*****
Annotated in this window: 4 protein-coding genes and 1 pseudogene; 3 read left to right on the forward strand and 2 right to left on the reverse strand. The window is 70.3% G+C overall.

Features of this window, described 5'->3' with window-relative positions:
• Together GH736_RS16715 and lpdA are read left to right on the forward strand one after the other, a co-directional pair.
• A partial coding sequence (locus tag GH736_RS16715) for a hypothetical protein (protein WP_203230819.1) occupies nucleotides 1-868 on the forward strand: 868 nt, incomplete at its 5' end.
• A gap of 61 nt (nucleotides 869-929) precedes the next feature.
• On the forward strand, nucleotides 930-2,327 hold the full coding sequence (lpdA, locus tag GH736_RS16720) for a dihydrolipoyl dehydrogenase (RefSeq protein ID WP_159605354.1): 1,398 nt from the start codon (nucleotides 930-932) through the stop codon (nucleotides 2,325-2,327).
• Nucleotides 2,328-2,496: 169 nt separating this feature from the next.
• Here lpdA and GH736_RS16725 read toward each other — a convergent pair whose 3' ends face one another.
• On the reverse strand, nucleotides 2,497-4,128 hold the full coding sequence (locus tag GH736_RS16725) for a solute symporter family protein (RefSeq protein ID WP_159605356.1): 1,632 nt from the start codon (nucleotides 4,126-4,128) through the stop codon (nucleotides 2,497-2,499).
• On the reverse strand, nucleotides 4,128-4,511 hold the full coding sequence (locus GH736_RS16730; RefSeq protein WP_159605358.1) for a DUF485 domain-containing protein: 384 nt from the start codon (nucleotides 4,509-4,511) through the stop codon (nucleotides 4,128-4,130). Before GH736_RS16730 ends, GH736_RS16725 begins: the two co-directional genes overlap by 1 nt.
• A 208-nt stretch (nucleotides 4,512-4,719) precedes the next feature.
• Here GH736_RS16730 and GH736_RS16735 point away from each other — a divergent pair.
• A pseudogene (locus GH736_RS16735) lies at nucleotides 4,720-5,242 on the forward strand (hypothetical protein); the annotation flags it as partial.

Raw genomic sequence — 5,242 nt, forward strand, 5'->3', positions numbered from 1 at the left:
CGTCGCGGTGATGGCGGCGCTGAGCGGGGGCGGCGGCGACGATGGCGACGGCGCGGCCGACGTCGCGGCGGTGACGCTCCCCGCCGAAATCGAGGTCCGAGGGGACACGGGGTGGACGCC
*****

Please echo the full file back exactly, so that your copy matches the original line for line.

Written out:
Annotated in this window: 4 protein-coding genes and 1 pseudogene; 3 read left to right on the forward strand and 2 right to left on the reverse strand. The window is 70.3% G+C overall.

Features of this window, described 5'->3' with window-relative positions:
• Together GH736_RS16715 and lpdA are read left to right on the forward strand one after the other, a co-directional pair.
• A partial coding sequence (locus tag GH736_RS16715) for a hypothetical protein (protein WP_203230819.1) occupies nucleotides 1-868 on the forward strand: 868 nt, incomplete at its 5' end.
• A gap of 61 nt (nucleotides 869-929) precedes the next feature.
• On the forward strand, nucleotides 930-2,327 hold the full coding sequence (lpdA, locus tag GH736_RS16720) for a dihydrolipoyl dehydrogenase (RefSeq protein ID WP_159605354.1): 1,398 nt from the start codon (nucleotides 930-932) through the stop codon (nucleotides 2,325-2,327).
• Nucleotides 2,328-2,496: 169 nt separating this feature from the next.
• Here lpdA and GH736_RS16725 read toward each other — a convergent pair whose 3' ends face one another.
• On the reverse strand, nucleotides 2,497-4,128 hold the full coding sequence (locus tag GH736_RS16725) for a solute symporter family protein (RefSeq protein ID WP_159605356.1): 1,632 nt from the start codon (nucleotides 4,126-4,128) through the stop codon (nucleotides 2,497-2,499).
• On the reverse strand, nucleotides 4,128-4,511 hold the full coding sequence (locus GH736_RS16730; RefSeq protein WP_159605358.1) for a DUF485 domain-containing protein: 384 nt from the start codon (nucleotides 4,509-4,511) through the stop codon (nucleotides 4,128-4,130). Before GH736_RS16730 ends, GH736_RS16725 begins: the two co-directional genes overlap by 1 nt.
• A 208-nt stretch (nucleotides 4,512-4,719) precedes the next feature.
• Here GH736_RS16730 and GH736_RS16735 point away from each other — a divergent pair.
• A pseudogene (locus GH736_RS16735) lies at nucleotides 4,720-5,242 on the forward strand (hypothetical protein); the annotation flags it as partial.

Raw genomic sequence — 5,242 nt, forward strand, 5'->3', positions numbered from 1 at the left:
CGTCGCGGTGATGGCGGCGCTGAGCGGGGGCGGCGGCGACGATGGCGACGGCGCGGCCGACGTCGCGGCGGTGACGCTCCCCGCCGAAATCGAGGTCCGAGGGGACACGGGGTGGACGCC